Lesandro (Junior) Guzman-Feliz, murdered by machete-wielding gang-bangers, lives on in his old neighborhood.
His visage stares down from newly painted murals and adorns glass votive candles. Helium-filled balloons, wafting in the warm June breeze, spell out his nickname. A sprawling, homemade memorial marks the Bronx sidewalk where the 15-year-old died in a savage case of mistaken identity.
And a steady line of mourners, some still shedding tears, visit the murder scene daily to leave a stuffed animal or small bouquet behind — and depart with Junior still in their hearts.
“Our little brother,” said Tyriek Anderson, 20, invoking the slain teen in a call for peace and justice. “We’ve got to come together. We’ve got to stop it.”
The tributes started spontaneously within hours of the June 20 murder, where malevolent members of the Trinitarios gang carved up the innocent Junior with machetes and a knife. The mortally wounded youth staggered to nearby St. Barnabas Hospital, where he collapsed and died.
What started with two milk crates of candles expanded into thousands of wax and wick homages lining the sidewalk at E. 183rd St. and Bathgate Ave. The memory of Lesandro endures there and throughout the neighborhood where the aspiring police officer and die-hard Yankees fan grew up.
“He was just starting to get tall,” lamented Said Raphael, 22, who first met Junior when the boy was just age 8.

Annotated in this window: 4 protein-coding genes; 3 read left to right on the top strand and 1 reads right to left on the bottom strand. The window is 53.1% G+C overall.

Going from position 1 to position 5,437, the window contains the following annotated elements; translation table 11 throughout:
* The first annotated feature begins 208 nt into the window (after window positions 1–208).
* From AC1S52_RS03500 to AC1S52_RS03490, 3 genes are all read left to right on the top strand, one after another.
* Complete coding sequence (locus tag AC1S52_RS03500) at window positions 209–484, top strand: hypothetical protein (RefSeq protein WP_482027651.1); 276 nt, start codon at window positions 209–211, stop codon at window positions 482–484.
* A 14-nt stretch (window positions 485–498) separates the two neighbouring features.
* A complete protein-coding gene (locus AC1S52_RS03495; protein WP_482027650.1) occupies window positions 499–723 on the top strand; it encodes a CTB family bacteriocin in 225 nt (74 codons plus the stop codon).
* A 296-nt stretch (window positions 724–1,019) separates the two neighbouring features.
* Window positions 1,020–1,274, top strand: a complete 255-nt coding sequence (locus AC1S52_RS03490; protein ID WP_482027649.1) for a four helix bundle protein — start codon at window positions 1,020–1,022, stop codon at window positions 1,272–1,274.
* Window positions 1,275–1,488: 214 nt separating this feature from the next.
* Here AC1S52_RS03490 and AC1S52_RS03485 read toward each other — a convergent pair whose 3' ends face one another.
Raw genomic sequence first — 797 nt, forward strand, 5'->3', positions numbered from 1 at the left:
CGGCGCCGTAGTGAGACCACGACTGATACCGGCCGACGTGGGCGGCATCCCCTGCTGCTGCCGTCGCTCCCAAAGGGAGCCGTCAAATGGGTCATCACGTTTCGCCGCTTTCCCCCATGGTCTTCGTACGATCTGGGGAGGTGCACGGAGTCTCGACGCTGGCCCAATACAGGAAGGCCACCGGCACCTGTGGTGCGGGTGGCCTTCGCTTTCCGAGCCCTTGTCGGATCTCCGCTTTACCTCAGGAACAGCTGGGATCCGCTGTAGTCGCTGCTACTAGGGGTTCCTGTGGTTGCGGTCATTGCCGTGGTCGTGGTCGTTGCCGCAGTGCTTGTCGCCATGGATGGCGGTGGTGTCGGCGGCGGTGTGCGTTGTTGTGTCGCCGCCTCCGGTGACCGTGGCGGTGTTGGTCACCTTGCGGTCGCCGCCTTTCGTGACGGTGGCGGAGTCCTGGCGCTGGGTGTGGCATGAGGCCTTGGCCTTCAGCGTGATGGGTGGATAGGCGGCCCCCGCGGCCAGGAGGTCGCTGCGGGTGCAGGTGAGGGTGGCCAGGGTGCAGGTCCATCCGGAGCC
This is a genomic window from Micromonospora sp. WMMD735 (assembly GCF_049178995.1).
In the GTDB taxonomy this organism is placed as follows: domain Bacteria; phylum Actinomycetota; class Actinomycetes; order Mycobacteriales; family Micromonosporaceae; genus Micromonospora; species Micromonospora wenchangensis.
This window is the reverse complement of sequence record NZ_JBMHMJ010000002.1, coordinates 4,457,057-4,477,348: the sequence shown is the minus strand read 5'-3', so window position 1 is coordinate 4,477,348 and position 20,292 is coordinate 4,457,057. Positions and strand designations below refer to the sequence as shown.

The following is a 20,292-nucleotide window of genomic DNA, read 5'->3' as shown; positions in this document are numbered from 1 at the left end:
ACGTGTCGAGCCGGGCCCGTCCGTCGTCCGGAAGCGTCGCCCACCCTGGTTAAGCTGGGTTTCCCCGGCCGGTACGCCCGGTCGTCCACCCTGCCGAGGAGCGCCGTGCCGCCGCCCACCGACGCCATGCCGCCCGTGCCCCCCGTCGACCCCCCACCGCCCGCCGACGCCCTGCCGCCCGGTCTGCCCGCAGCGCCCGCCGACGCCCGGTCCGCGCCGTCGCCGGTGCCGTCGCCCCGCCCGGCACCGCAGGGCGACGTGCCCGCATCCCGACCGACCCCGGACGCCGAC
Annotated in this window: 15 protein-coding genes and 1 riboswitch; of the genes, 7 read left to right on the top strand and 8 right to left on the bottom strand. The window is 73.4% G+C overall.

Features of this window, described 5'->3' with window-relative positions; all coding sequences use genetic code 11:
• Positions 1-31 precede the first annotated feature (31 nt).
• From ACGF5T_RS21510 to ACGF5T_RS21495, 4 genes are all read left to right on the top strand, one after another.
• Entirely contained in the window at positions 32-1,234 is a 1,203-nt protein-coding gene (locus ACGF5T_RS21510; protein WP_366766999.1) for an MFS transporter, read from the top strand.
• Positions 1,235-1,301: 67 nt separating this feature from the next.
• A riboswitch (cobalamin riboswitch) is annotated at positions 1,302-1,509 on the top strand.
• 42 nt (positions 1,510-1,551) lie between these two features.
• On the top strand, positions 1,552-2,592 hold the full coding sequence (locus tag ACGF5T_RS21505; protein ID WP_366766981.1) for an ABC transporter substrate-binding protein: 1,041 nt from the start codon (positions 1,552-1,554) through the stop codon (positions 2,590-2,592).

Family and friends keep a round-the-clock vigil on the memorial, sitting on folding chairs or stools set up behind metal NYPD barricades.
“We’re like on shifts here,” explained Brandon Tang, 23, as he directed guests to the impromptu arrangement honoring Lesandro. “Some of us will leave and others will come.
“We’ll go home and shower. We’ve been out here 24/7 except for the funeral.”
Eight reputed members of the Dominican gang were arrested in the savage killing after the victim’s family said they were notified via social media that Junior was butchered by mistake.
A stark security video clip captured several Trinitarios dragging the teen out of the Cruz and Chiky Grocery, with their machete-toting comrades waiting on the street.
Leandra Feliz, the slain teen’s mother, appeared at a hearing Friday for suspect Kevin Alvarez, who remains behind bars without bail in the killing. Seventeen court officers flanked the suspect at his Bronx hearing.
“Justice is coming,” promised Feliz. “I will be here … every day.”
Artist Chris Pyrate, 30, was putting the finishing touches Saturday on a mural depicting Junior. The painting, a short walk from the crime scene, depicts the murder victim with angel’s wings composed of blue and purple flowers.
Friends and relatives of the young man will add their names and handprints to the artwork.
As much as the locals want to keep Junior’s memory intact, they can’t deny the obvious: The teen is never coming home.